Solutions to the Dilemma
I don’t believe there is one right solution to this ethical dilemma, but I think that we can steer clear or decrease the amount of issues that come along with it in the future by the choices we make today. A way that can be done is by the nurse recognizing the issue and collecting as much pertinent information about the ethical dilemma. After dissecting the information, the nurse should determine if additional resources are needed to help with the problem. The nurse should distinguish who has the authority and dominance in the circumstances and what the nurse can and cant sway. It may help the nurse to formulate a list of potential steps they plan to take and the pros and cons that follow. The nurse should conduct a plan and take action that shows professionalism medically and ethically. Throughout this whole process, good communication with healthcare professionals, patients, and their families is needed. Also educating and talking to patients and their families about ways to plan end of life care in advance can alleviate some of the ethical issues when the time comes (Nyman & Sprung, 2000).
In end-of-life care, withholding and withdrawing life sustaining treatment has shown to be an ethical dilemma nurses face often. It becomes a complicated and heavy situation when the patient, family, and health care providers do not all see eye to eye on decisions. The most common life sustaining treatment that is withdrawn and withheld is cardiopulmonary resuscitation, elective intubation and mechanical ventilation, and artificial nutrition and hydration (Cavalieri, 2001). In my personal experience, my great grandfather denied all life sustaining treatment and not everyone in my family agreed with this choice. I believe that you have to put your opinions to the side and listen and respect what someone plan to do with their end-of-life care. There are multiple resources for nurses to turn to when in an ethical dilemma and the way they react to the situation is very powerful. I think that the steps to find a solution in this ethical dilemma may be similar for all patients, but I do not believe that every patient’s results will be the same.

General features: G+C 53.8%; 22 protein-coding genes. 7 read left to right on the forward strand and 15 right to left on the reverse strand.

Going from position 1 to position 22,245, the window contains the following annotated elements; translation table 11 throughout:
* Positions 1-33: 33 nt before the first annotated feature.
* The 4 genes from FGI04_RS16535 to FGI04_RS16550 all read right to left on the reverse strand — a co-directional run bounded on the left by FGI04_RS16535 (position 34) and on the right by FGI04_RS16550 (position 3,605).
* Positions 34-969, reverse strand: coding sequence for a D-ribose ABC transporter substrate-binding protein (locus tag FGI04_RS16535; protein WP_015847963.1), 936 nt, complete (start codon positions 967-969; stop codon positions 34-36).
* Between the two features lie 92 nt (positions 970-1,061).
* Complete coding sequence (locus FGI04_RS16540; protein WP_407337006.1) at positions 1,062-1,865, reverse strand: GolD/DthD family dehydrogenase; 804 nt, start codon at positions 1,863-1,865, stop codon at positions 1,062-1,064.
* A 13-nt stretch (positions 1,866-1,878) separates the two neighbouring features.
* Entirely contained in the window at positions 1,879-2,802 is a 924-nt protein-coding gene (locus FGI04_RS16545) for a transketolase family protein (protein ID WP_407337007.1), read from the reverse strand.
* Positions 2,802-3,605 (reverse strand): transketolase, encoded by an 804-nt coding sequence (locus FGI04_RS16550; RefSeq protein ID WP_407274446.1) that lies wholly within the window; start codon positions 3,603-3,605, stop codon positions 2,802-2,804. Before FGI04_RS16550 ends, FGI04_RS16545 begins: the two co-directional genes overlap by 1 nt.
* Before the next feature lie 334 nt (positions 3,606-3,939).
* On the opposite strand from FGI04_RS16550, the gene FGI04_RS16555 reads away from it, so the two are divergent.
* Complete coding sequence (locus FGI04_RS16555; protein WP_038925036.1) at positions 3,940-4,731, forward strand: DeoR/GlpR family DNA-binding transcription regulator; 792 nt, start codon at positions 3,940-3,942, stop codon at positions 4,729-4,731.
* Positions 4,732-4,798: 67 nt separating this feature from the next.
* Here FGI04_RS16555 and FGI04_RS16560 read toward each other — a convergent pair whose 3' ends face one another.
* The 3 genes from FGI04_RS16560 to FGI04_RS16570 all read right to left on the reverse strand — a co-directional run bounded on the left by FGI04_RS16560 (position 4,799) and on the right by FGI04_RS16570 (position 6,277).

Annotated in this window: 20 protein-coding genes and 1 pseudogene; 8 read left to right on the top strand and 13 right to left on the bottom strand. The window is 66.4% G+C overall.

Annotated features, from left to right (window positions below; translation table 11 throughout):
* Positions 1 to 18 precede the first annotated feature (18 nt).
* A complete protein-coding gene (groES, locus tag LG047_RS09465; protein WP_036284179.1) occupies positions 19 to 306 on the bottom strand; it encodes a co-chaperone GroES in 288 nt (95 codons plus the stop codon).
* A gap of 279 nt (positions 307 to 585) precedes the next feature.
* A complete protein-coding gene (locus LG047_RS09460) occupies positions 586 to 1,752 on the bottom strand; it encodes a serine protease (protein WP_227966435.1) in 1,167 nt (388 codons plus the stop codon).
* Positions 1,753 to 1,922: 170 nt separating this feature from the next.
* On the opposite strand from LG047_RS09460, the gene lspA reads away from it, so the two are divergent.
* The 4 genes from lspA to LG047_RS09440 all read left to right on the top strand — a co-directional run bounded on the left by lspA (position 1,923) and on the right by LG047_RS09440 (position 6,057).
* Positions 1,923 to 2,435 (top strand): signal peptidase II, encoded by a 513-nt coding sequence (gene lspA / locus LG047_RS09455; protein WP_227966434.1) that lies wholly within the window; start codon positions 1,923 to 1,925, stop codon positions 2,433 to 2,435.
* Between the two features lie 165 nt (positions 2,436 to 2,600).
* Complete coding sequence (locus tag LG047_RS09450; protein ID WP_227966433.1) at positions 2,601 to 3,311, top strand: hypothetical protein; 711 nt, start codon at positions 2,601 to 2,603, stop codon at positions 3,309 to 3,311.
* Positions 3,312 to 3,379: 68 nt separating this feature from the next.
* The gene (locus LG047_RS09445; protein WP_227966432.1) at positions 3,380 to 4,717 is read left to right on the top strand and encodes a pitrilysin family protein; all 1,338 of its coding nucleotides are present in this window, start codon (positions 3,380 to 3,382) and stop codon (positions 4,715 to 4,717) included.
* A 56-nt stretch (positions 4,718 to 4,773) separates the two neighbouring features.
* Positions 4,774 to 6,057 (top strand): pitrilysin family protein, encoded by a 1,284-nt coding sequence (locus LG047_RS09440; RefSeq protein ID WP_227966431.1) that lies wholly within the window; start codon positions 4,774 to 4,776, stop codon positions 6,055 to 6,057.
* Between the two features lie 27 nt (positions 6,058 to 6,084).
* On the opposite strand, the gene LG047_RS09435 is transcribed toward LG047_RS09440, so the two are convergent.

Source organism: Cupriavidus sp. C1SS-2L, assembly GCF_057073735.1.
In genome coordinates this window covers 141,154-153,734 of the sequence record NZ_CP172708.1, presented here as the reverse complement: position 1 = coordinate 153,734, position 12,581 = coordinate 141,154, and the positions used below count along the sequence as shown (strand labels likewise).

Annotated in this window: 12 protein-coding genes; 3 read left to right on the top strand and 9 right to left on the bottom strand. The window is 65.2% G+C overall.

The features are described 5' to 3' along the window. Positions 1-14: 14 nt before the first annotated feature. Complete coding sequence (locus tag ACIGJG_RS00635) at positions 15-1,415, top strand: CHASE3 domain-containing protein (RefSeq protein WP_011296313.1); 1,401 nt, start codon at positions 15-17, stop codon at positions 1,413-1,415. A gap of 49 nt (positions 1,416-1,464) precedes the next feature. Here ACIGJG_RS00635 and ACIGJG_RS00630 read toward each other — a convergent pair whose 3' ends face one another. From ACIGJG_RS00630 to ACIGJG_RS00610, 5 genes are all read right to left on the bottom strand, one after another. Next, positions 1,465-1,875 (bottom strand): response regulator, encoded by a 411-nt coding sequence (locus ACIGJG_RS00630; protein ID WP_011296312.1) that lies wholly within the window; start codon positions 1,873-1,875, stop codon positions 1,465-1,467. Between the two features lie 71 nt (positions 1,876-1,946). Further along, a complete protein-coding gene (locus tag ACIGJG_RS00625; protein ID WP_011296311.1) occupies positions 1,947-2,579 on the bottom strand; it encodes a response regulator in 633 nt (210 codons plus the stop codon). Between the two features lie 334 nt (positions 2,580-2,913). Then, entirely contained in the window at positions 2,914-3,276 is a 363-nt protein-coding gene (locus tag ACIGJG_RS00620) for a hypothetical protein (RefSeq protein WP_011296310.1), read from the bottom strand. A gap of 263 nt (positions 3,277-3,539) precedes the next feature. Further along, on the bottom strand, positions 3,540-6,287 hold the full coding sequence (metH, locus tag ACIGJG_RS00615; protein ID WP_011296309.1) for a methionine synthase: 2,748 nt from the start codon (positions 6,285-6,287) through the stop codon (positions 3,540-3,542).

- Cavalieri, T. A. (2001). Ethical Issues at the End of Life. JAOA Special Focus
- Section, 101(10), 616–622. Retrieved from https://jaoa.org/article.aspx?articleid=2092415.
- Nyman, D., & Sprung, C. (2000). End-of-life decision making in the intensive care
- unit. Intensive Care Medicine, 26(10), 1414–1420. Retrieved from https://www.atsjournals.org/doi/full/10.1164/rccm.201001-0071CI?url_ver=Z39.88-2003&rfr_id=ori:rid:crossref.org&rfr_dat=cr_pub%3dpubmed.
- Olsen, M., Swetz, K., & Mueller, P. (2010). Ethical Decision Making With End-of-Life
- Care: Palliative Sedation and Withholding or Withdrawing Life-Sustaining Treatments. Mayo Clinic Proceedings, 85(10), 949–954. Retrieved from https://www.ncbi.nlm.nih.gov/pmc/articles/PMC2947968/.
- Ong, W. Y., Yee, C. M., & Lee, A. (2012, January). Ethical dilemmas in the care of
- cancer patients near the end of life. Retrieved from https://www.ncbi.nlm.nih.gov/pubmed/22252176.